Now that we’re back in full swing of things, the team has been obsessed with the hot topic of 'Quiet Quitting' as the seemingly "silent", yet outspoken protest against the unreasonable way of juggling work and life balance. We’ve been reflecting recently on how work-life has dramatically changed since the pandemic, making us appreciate each moment in life.
In general conversations with colleagues and other professionals, we discovered that post-pandemic many employees started questioning their jobs, based on how focused they had been for so long on growing and scaling their careers at the cost of their own mental health. Silent quitting is becoming more of a joint moment wherein individuals are not ready to accommodate circumstances, but would prefer to choose themselves over the organization in an effort to safeguard their most important priority, relationships, and personal mental health.
Where it all started
In June 2022, Beyoncé became officially the unofficial spokesperson of the Great Resignation movement. Well, she’s still working, but she sees you and your burnout: At midnight Tuesday morning, she released “Break My Soul,” an ode to house music, and giving HR your two weeks’ notice. (The Cut)
In July 2022, American TikToker @zaidlepplin posted a video about Quiet ‘Quitting’ that went viral and got 3.5 million views, it stated: "work isn't your life".
What is it all about
Although some refer to the 'Quiet Quitting' labor trend as the "Great Resignation Movement", it signifies a societal shift. While some organisations are experiencing staffing shortages, others are laying off employees.
The message of uncertainty is being conveyed to Millennials and Gen Z by addressing the ups and downs, twists, and turns in work and life. Their interpretation is that hard work, effort, and dedication do not always guarantee advancement, a raise, or job security.
There are three crucial areas that companies need to focus on to reduce the impact of quiet quitting and to inculcate the value of retaining employees for a longer time. (Forbes)
A sense of belonging
The writer strongly feels that being a part of something is not enough to give one a sense of belonging. It all comes to making employees feel valued, seen, heard, and cherished. Employees often experience the feeling of isolation when they don't feel like they belong in an organization's culture, they may feel alone, disengaged from their work, and detached from the business as a whole. Detachment creates withdrawal, which can damage team morale and eventually have an effect on retention.
By promoting and valuing the diversity of views, elevating listening for understanding, and giving employees the tools of freedom to speak up for themselves and one another, leaders may create or rebuild bridges to a sense of belonging. Team building activities like group yoga classes, retreats, and mindfulness applications create an effect of bringing people together. We strongly recommend taking suggestions from employees for activities for a personalized touch, after all, they know best what would make them feel better.
People are psychologically comfortable bringing their whole self to work in an inclusive workplace culture because they know their unique voices and experiences will be acknowledged and valued.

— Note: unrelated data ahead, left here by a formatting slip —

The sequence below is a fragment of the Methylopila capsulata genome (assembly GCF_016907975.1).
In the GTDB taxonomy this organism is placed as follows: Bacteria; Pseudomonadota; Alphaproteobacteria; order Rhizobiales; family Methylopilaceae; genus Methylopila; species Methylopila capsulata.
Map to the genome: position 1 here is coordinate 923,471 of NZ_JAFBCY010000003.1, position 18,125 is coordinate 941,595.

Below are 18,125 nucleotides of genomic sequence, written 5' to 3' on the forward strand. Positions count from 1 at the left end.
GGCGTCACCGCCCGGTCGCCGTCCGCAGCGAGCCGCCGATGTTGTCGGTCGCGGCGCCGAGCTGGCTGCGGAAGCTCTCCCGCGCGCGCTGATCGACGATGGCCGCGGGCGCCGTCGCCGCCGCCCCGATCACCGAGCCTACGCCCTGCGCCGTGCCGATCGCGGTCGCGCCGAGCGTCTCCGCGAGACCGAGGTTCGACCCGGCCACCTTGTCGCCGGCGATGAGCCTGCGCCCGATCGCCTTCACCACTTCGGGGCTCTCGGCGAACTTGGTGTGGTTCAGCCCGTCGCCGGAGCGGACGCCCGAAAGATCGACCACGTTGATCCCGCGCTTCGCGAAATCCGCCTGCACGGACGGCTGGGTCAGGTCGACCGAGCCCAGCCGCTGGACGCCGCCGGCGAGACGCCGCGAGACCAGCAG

Leading by example and holding themselves and others firmly accountable for acting in ways that respect diversity is the initial step toward developing an inclusive culture.
To create an environment where everyone feels included, a concrete effort is required. Futuristic leaders should focus on executive coaching which enhances the understanding of inclusion, equality, and diversity and brings out a fundamental change in the organizational culture.
Health & Well-being
The health and well-being of so many employees have been affected by underappreciation and overburden. More needs to be done to bring attention to these issues.
We interviewed a close friend who mentioned that long-straining working hours led to the end of her marriage due to the unsustainable work-life balance which went on for years. The well-being of employees transcends personal accountability. Organizations must go above and beyond for their employees, offering both resources and flexibility to aid in their development of self-efficacy and resilience. A dire need for change is mandatory as employees are legitimately rejecting to continue giving up their health, happiness, and dignity for the sake of their company.
At Sensate we strongly believe in making a difference in the lives of our employees and the employees of our clients. Making the workplace a more interactive and inclusive place.
Our experience manager Sihem shared with us that when she supports clients with recruitment, most candidates ask about the company’s work-life balance. Additionally, she mentioned, they are ready to have a lower-paying salary with less stress and responsibility, in order to ensure their mental health.
What we’re doing about it
We came up with a great idea to find out what makes each of our teammates happy on a daily basis. We ask each employee to write one thing that they are grateful for every day, they don’t have to mention their names.
Once a week during our weekly huddle, we read these gratitude notes which make us feel all fuzzy inside. This is a great way to anonymously find out what employees feel and to practice gratitude. Another idea would be to create a wishing tree in the office and fulfill a few needs to induce optimistic vibes and spread happiness. This doesn’t need to be extravagant or exaggerated, small things like chocolate every week, cookies, team lunches, etc.
What you should be doing about it